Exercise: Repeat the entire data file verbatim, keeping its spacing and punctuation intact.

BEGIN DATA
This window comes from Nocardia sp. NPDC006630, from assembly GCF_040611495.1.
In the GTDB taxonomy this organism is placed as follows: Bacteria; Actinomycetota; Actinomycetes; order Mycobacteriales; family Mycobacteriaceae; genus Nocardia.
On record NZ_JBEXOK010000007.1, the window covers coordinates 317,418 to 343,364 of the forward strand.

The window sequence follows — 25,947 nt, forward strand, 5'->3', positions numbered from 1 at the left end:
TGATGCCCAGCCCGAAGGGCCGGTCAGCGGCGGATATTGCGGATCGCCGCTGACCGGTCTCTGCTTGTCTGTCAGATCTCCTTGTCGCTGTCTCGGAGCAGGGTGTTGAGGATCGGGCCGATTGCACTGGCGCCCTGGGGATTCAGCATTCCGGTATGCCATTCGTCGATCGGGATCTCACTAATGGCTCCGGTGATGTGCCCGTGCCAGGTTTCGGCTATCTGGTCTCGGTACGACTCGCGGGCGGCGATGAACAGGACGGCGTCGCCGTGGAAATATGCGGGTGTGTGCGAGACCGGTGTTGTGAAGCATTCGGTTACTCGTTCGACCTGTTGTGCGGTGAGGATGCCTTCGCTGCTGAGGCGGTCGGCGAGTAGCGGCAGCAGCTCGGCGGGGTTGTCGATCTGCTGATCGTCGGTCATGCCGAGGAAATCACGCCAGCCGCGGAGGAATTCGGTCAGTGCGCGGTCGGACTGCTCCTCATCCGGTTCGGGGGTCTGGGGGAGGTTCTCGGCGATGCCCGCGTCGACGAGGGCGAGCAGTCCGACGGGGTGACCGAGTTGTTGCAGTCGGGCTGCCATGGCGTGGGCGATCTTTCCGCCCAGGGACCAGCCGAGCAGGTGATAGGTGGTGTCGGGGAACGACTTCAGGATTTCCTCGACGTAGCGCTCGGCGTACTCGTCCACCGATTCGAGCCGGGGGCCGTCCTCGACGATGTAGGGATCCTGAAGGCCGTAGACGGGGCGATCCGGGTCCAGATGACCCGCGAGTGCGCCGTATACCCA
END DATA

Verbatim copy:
This window comes from Nocardia sp. NPDC006630, from assembly GCF_040611495.1.
In the GTDB taxonomy this organism is placed as follows: Bacteria; Actinomycetota; Actinomycetes; order Mycobacteriales; family Mycobacteriaceae; genus Nocardia.
On record NZ_JBEXOK010000007.1, the window covers coordinates 317,418 to 343,364 of the forward strand.

The window sequence follows — 25,947 nt, forward strand, 5'->3', positions numbered from 1 at the left end:
TGATGCCCAGCCCGAAGGGCCGGTCAGCGGCGGATATTGCGGATCGCCGCTGACCGGTCTCTGCTTGTCTGTCAGATCTCCTTGTCGCTGTCTCGGAGCAGGGTGTTGAGGATCGGGCCGATTGCACTGGCGCCCTGGGGATTCAGCATTCCGGTATGCCATTCGTCGATCGGGATCTCACTAATGGCTCCGGTGATGTGCCCGTGCCAGGTTTCGGCTATCTGGTCTCGGTACGACTCGCGGGCGGCGATGAACAGGACGGCGTCGCCGTGGAAATATGCGGGTGTGTGCGAGACCGGTGTTGTGAAGCATTCGGTTACTCGTTCGACCTGTTGTGCGGTGAGGATGCCTTCGCTGCTGAGGCGGTCGGCGAGTAGCGGCAGCAGCTCGGCGGGGTTGTCGATCTGCTGATCGTCGGTCATGCCGAGGAAATCACGCCAGCCGCGGAGGAATTCGGTCAGTGCGCGGTCGGACTGCTCCTCATCCGGTTCGGGGGTCTGGGGGAGGTTCTCGGCGATGCCCGCGTCGACGAGGGCGAGCAGTCCGACGGGGTGACCGAGTTGTTGCAGTCGGGCTGCCATGGCGTGGGCGATCTTTCCGCCCAGGGACCAGCCGAGCAGGTGATAGGTGGTGTCGGGGAACGACTTCAGGATTTCCTCGACGTAGCGCTCGGCGTACTCGTCCACCGATTCGAGCCGGGGGCCGTCCTCGACGATGTAGGGATCCTGAAGGCCGTAGACGGGGCGATCCGGGTCCAGATGACCCGCGAGTGCGCCGTATACCCA